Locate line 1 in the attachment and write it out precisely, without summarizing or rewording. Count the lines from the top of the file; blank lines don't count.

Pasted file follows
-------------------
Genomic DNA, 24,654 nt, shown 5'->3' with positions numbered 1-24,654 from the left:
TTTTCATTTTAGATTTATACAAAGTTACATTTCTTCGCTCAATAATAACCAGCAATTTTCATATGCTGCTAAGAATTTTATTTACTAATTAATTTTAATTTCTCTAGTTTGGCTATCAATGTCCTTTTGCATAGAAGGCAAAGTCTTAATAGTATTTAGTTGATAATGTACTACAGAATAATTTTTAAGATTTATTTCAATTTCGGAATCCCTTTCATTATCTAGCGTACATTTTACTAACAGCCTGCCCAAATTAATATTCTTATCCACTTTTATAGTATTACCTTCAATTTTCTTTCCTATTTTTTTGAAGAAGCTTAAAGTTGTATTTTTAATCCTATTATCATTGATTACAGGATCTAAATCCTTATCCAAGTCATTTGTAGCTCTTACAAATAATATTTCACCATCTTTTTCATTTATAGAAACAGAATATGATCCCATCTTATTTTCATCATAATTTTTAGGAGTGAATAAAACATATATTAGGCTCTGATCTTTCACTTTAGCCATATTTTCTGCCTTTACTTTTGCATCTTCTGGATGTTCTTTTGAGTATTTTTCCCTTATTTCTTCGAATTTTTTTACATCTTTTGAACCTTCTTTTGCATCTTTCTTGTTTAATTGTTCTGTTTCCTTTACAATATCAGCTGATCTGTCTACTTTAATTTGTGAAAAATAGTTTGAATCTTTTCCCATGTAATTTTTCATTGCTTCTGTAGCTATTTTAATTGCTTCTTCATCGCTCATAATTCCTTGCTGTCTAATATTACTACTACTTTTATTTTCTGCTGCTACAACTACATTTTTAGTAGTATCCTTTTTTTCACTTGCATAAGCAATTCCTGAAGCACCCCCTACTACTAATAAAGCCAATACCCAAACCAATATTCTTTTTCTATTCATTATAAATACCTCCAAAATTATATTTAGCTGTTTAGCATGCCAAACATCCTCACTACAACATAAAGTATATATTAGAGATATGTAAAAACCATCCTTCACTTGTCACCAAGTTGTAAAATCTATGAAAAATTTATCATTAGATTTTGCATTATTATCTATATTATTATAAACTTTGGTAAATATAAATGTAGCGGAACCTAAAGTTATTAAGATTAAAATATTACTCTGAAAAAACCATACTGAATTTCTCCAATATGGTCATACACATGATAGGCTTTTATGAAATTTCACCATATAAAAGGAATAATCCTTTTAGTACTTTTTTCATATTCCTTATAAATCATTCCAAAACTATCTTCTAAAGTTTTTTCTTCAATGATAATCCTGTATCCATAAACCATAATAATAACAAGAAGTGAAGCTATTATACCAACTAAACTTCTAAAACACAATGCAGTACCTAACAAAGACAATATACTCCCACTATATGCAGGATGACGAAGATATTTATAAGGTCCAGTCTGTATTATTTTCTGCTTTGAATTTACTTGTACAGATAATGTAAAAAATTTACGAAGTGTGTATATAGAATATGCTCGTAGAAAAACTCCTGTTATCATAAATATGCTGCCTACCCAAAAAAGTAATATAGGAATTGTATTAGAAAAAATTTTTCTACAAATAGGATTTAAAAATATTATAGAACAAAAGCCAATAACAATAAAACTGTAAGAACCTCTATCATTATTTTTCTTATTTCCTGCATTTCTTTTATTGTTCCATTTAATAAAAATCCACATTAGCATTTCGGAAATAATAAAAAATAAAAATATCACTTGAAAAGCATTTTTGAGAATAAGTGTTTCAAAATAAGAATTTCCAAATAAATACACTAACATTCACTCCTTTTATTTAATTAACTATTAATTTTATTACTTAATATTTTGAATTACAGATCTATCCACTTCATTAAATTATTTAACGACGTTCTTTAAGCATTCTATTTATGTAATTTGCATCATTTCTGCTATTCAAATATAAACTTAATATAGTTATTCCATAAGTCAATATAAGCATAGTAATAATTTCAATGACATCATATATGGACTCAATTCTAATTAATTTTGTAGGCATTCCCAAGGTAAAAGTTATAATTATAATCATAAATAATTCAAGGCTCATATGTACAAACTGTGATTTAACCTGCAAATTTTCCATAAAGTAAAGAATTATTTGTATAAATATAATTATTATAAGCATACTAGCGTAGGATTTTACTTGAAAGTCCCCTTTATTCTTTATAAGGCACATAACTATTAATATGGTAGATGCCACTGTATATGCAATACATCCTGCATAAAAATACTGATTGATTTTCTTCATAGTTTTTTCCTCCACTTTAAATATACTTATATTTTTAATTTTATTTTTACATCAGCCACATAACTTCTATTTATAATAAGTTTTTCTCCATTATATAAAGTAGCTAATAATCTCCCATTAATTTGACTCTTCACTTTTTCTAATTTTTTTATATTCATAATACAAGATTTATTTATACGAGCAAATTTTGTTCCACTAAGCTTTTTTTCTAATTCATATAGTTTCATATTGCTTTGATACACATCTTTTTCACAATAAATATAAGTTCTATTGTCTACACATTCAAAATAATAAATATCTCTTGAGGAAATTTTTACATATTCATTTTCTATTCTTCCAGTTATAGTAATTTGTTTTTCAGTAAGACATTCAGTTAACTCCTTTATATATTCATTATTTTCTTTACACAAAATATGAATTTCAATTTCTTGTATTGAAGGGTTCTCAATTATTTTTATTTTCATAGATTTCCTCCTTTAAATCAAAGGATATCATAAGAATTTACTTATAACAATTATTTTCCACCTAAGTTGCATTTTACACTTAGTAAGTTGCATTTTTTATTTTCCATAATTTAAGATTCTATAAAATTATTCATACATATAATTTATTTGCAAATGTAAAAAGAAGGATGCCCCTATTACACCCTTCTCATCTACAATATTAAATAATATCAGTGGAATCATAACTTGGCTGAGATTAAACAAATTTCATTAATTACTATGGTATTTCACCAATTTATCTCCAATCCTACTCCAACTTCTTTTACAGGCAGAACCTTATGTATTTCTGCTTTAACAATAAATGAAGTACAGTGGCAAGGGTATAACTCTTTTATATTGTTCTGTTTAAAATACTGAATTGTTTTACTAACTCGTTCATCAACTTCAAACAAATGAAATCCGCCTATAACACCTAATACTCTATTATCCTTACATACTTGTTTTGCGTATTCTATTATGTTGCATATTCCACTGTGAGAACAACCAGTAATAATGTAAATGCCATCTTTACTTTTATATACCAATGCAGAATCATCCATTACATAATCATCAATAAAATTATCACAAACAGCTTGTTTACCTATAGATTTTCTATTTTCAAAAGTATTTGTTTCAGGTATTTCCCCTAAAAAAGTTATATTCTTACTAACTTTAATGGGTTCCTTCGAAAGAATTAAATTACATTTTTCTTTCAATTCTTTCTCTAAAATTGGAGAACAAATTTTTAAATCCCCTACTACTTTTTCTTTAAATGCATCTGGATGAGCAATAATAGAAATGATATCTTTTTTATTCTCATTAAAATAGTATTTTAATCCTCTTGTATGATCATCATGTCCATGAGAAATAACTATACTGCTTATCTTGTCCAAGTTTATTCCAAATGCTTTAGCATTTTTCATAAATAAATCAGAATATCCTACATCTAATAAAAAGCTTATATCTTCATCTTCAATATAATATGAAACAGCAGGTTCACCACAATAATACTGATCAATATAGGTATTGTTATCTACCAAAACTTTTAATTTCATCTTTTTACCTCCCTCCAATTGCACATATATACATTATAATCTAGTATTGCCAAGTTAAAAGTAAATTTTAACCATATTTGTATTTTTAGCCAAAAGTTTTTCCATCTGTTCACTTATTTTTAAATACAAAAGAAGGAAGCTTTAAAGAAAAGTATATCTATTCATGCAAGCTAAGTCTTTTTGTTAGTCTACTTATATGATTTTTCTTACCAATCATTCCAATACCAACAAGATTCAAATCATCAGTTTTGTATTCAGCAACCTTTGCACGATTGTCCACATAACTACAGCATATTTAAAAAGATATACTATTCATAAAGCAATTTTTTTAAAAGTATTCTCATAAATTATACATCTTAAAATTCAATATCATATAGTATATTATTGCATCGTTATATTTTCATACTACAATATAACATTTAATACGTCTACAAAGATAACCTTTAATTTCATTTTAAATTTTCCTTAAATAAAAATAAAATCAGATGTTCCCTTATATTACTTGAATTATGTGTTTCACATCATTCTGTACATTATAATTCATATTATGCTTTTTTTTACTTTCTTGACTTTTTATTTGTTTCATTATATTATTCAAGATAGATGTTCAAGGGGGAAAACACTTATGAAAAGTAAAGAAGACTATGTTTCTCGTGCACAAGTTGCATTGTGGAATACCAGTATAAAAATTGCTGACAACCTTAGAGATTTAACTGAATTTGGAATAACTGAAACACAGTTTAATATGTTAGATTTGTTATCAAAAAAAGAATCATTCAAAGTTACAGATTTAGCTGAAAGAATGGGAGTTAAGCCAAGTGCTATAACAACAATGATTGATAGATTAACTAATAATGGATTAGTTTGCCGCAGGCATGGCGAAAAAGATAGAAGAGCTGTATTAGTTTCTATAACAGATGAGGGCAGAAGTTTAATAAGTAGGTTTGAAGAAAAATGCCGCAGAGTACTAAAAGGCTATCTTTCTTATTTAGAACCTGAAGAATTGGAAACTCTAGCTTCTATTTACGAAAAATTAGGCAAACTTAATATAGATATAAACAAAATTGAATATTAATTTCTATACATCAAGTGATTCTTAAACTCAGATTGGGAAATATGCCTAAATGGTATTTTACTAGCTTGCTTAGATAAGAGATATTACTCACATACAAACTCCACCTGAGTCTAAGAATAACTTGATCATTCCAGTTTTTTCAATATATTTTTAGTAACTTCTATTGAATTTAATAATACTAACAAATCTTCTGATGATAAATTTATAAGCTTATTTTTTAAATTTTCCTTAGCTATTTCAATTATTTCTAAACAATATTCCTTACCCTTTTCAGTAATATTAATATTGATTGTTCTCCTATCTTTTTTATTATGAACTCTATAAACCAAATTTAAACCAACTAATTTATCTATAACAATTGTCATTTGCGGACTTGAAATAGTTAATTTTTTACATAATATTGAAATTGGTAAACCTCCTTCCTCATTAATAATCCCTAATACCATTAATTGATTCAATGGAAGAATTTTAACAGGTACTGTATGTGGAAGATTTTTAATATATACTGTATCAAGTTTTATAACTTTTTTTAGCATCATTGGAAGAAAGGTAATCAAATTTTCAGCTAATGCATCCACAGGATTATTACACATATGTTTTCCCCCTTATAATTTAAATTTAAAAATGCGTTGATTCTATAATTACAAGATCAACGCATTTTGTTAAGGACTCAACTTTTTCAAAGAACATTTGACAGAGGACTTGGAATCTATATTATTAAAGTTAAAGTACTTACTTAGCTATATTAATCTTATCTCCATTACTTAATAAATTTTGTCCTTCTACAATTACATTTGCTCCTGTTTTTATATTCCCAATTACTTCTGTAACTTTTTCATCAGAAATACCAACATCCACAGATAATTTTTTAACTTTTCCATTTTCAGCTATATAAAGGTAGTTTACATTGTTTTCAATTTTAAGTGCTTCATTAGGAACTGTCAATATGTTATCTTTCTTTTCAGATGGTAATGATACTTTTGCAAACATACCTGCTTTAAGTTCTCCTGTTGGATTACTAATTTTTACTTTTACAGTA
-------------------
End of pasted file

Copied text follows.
Genomic DNA, 24,654 nt, shown 5'->3' with positions numbered 1-24,654 from the left: